note: “holoblomo” stands for Horribly Local Blogging Month, my response to National Novel Writing Month (NaNoWriMo) that happens every November. The NaNoWriMo challenge asks writers to compose 50,000 words in a month; I chose 10,000 as my goal. Enjoy.
So here we are.
When I was in high school, I came across an old movie on TV one day: Heaven Can Wait. Not Warren Beatty’s Heaven Can Wait with Warren Beatty from 1978, but Ernst Lubitsch’s Heaven Can Wait with Don Ameche from 1943. Despite matching titles, the films are totally unrelated.
In that picture, Don Ameche dies at a ripe old age and heads down to Hell, only to be told he doesn’t belong there. Shocked by this, he recounts his life’s wicked ways, shown in flashback. The then-dashing Don Ameche aged about 40 years in that movie, thanks to the magic of Hollywood makeup... and somehow looked exactly the way he would wind up looking 40 years later in Trading Places.
This impressed me to no end. How could a makeup artist know exactly how Ameche’s face would age? Talent? Clairvoyance?
When I was in college, I was cast in a mainstage play where I portrayed a middle-aged estate sale agent. Since the show was crewed by students as part of their coursework, I was paired with a stagecraft major and her faculty advisor to create my character’s look. We talked hair (french twist) and nails (coral press-ons), and then the subject of aging makeup was broached. The advisor studied my face and said, Lift your eyebrows as far up as you can. I obliged.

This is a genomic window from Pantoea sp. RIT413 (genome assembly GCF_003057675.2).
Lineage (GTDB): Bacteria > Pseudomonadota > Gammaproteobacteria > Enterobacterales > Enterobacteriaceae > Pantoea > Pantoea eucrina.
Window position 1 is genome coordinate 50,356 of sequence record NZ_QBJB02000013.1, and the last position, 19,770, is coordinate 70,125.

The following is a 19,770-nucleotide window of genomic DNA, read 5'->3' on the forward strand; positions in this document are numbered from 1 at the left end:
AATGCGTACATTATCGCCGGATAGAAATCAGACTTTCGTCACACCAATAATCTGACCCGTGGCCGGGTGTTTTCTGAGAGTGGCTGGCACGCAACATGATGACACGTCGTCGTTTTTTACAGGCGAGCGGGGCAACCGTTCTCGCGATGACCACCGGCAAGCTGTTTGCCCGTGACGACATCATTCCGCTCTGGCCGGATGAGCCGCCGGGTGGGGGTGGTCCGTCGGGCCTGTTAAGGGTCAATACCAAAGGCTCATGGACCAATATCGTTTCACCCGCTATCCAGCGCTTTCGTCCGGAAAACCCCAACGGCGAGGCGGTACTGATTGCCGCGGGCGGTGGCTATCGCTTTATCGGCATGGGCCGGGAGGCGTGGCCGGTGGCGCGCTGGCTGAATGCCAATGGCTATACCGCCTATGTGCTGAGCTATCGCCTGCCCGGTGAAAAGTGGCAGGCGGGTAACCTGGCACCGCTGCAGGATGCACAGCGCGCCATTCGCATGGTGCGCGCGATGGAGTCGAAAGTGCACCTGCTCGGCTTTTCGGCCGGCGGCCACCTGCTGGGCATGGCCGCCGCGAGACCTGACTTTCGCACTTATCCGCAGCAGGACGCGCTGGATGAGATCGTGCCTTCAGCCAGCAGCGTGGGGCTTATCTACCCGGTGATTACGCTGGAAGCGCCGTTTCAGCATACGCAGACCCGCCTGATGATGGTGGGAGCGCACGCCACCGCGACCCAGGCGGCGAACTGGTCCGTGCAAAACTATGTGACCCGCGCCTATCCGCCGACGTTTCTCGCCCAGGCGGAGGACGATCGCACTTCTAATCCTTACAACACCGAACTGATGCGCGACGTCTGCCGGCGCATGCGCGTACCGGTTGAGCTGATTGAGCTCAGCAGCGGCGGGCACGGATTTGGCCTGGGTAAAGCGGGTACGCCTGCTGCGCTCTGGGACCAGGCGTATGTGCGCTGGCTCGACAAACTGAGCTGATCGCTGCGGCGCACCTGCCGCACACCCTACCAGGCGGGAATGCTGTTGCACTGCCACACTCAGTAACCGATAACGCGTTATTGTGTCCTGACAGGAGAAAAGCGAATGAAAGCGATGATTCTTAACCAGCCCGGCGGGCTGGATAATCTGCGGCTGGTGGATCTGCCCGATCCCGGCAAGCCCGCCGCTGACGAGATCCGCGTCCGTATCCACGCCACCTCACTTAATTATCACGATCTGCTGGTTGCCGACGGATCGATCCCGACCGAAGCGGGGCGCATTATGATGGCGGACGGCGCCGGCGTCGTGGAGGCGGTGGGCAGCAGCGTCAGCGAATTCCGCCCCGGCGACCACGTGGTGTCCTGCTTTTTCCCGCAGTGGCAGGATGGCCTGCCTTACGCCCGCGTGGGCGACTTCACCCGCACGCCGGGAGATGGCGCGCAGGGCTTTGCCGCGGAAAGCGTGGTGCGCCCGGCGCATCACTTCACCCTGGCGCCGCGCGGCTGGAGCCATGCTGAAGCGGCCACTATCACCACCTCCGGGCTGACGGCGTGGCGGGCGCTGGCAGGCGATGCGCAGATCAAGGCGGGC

Her brow furrowed. Wow, she said. You’re not going to have many forehead wrinkles when you get older.
I didn’t get it. What?
She explained to me that when I raised my brows, my forehead didn’t create many lines, therefore I probably wouldn’t have a lot of wrinkles there. I’d have some around my eyes, but not my forehead. So instead of creating wrinkles on my forehead, she’d create shadows there and add some mild crow’s feet.
Well, that seemed good to me. Until she said the following:
And I’ll give you jowls. Yeah. You’re probably going to get jowls.
This did not seem good to me. At all. But then I thought, come on... she doesn’t really know. She can’t see into the future. And it’s not the same as Don Ameche. That was Hollywood. This is college.
But here we are in the future, where I am almost the age of that character I played... and it is now clear to me that makeup artists are indeed talented, but definitely clairvoyant.
Damn it. It’s just like Don Ameche.
And that’s 12,921 words.
Yes indeed. Welcome to me.
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